Prohibits the manufacture, possession, sale, barter, trade, gift, transfer, or acquisition of detachable ammunition magazines with a capacity in excess of ten rounds, regardless of the type of firearm with which the magazine is compatible.  Makes an exception for possession and use by law enforcement agencies and officers.

  • HB 2744 Relating to Gun Violence Prevention

Establish the Hawaii Gun Violence Prevention Center to assist law enforcement, analyze data, and conduct research necessary to help reduce gun violence.  Creates a special fund to support the Center.  Appropriates funds.

Recognizing gaps in Hawaiʻi’s mental health treatment System, the Legislature and key stakeholders are looking to improve access to community treatment options through criminal justice reforms to the assisted community treatment process, building out more community and State capacity options for mental health treatment, and addressing workforce shortages among mental health, behavioral health workers.

“There are significant gaps in our health care system that we need to address in order to prevent a tragedy like we saw last weekend,” said Edward Mersereau, State Department of Health, Deputy Director of Behavioral Health Services. “We can only do that with collaboration.”

Here is a list of bills aimed at strengthening Hawaiʻiʻs mental health system: 

  • HB 1619 Relating to Penal Responsibility

Authorizes the courts to enter into collaborative agreements to divert into residential, rehabilitative, and other treatment those defendants whose physical or mental disease, disorder or defect is believed to have become or will become an issue in a judicial case.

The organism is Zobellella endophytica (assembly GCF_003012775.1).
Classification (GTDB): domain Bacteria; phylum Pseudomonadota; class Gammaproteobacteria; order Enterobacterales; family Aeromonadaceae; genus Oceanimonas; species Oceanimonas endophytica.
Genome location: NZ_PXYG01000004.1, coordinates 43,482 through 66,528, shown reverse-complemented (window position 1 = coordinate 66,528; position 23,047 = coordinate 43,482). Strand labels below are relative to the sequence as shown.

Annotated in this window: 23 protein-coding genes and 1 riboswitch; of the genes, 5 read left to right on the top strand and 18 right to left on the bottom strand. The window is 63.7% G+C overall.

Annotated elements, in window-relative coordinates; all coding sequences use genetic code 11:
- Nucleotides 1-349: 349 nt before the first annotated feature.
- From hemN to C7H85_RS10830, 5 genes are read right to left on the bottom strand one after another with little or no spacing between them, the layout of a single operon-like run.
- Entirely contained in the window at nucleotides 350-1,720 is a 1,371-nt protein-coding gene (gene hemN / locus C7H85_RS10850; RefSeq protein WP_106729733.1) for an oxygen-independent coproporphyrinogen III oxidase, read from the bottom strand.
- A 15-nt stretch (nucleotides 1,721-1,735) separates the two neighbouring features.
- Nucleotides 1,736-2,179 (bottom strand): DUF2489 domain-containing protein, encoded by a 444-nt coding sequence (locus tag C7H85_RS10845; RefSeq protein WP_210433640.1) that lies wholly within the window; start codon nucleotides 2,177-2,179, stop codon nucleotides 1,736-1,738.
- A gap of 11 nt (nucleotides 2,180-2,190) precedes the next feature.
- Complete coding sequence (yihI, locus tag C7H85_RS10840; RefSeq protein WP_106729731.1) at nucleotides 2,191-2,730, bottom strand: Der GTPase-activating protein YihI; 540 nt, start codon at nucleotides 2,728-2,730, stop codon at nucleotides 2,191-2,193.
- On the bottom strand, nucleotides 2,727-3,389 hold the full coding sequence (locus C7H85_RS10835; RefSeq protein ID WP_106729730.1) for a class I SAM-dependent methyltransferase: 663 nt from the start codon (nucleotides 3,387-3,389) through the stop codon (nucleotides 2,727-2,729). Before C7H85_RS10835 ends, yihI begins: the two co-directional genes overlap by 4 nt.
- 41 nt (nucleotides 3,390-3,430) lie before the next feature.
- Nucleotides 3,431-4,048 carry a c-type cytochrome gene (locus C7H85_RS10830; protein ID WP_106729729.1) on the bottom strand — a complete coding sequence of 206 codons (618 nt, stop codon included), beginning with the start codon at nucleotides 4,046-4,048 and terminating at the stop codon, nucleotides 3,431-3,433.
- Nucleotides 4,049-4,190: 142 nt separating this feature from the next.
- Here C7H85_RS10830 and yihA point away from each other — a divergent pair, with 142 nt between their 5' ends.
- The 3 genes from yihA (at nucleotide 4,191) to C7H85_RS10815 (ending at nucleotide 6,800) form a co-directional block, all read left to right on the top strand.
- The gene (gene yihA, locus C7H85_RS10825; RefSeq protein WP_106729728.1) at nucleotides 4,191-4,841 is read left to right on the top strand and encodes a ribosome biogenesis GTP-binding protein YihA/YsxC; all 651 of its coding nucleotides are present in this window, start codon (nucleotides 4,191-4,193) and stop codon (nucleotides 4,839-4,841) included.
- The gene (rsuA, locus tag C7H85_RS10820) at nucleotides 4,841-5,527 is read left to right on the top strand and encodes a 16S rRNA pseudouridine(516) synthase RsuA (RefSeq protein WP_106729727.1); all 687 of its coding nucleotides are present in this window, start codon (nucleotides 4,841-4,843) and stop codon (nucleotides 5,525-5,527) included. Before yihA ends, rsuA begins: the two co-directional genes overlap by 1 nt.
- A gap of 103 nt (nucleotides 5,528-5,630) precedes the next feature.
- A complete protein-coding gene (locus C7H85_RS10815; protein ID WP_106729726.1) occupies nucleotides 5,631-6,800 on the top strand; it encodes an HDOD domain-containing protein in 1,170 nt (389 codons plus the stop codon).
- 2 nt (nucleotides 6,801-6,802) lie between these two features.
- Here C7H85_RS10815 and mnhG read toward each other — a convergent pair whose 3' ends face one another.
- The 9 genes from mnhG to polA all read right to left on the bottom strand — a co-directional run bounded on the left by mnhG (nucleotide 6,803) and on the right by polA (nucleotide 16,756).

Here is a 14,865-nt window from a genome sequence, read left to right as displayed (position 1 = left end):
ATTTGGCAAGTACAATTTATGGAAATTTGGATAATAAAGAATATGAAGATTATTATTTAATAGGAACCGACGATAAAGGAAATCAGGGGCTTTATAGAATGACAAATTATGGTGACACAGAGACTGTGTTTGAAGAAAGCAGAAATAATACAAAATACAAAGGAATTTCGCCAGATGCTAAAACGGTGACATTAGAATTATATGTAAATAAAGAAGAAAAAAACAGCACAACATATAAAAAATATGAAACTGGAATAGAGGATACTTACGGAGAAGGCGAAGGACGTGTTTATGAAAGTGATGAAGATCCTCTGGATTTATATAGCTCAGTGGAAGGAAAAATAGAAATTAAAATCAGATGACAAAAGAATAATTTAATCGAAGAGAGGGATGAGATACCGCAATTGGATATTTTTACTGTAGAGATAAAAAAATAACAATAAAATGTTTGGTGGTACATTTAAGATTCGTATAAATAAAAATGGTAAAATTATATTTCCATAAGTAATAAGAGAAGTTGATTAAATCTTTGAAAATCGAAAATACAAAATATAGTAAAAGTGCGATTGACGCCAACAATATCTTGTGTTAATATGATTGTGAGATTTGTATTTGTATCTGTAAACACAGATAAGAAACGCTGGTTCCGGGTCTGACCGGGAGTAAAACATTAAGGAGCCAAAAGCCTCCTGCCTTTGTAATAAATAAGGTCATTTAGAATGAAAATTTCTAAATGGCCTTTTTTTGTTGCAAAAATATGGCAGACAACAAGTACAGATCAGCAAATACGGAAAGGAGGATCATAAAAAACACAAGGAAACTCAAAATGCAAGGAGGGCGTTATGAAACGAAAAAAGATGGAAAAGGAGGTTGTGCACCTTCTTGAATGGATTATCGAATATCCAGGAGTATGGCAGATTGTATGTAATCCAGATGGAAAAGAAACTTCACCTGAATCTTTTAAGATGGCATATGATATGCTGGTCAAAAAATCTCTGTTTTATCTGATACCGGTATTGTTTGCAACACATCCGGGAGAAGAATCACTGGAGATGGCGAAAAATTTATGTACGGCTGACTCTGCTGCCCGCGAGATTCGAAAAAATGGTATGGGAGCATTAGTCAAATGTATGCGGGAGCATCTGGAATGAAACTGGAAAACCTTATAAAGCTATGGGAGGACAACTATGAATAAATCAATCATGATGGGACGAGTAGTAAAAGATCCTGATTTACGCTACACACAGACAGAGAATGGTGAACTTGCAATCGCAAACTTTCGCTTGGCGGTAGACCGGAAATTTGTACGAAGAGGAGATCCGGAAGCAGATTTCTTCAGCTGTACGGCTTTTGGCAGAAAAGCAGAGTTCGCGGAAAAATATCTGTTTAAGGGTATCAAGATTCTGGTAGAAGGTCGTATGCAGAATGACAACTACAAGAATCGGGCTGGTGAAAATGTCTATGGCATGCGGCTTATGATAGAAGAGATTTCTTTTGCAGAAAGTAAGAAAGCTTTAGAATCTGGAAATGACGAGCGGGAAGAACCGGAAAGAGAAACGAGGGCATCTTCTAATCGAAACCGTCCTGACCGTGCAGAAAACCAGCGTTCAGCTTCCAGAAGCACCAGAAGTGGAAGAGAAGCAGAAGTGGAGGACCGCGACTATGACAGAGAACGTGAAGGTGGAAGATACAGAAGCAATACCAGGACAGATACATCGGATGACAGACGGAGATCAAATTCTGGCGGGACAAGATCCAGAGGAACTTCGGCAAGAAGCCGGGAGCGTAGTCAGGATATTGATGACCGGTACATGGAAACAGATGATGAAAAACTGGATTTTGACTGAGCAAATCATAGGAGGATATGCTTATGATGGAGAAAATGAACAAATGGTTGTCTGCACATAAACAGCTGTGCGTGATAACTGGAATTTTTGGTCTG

Amends the effect of finding a defendant charged with a misdemeanor or petty misdemeanor not involving violence or attempted violence unfit to proceed.  Amends the requirements for fitness determination hearings, court-appointed examiners, and examination reports.

  • Highlighted community capacity & bed capacity bills include:
  • SB 2505       Relating to Health

Requires & appropriates funds for DOH to establish a continuum of stabilization beds statewide for non-forensic patients with substance abuse or mental health disorders, or both, by repurposing unused state facilities.

  • HB 2522       Relating to Health

Requires DOH to establish short-term residential beds for the purpose of stabilization from mental health conditions or substance use and to assess patients and triage them to a clinically appropriate level of care through the Hawaii coordinate access resource entry system (CARES). Appropriates funds.

  • Highlighted workforce shortage bills include:
  • HB 2707 Relating to Mental Health

Establishes the behavioral health social worker scholarship program at UH, which requires recipients of the scholarship to commit to five years of service with DHS.  Appropriates funds.

  • HB 2524 Relating to the Department of Public Safety

Requires PSD to establish a mental health first aid training program that provides mandatory eight-hour sessions triennially for law enforcement, correctional officers, and other public safety officials under PSD.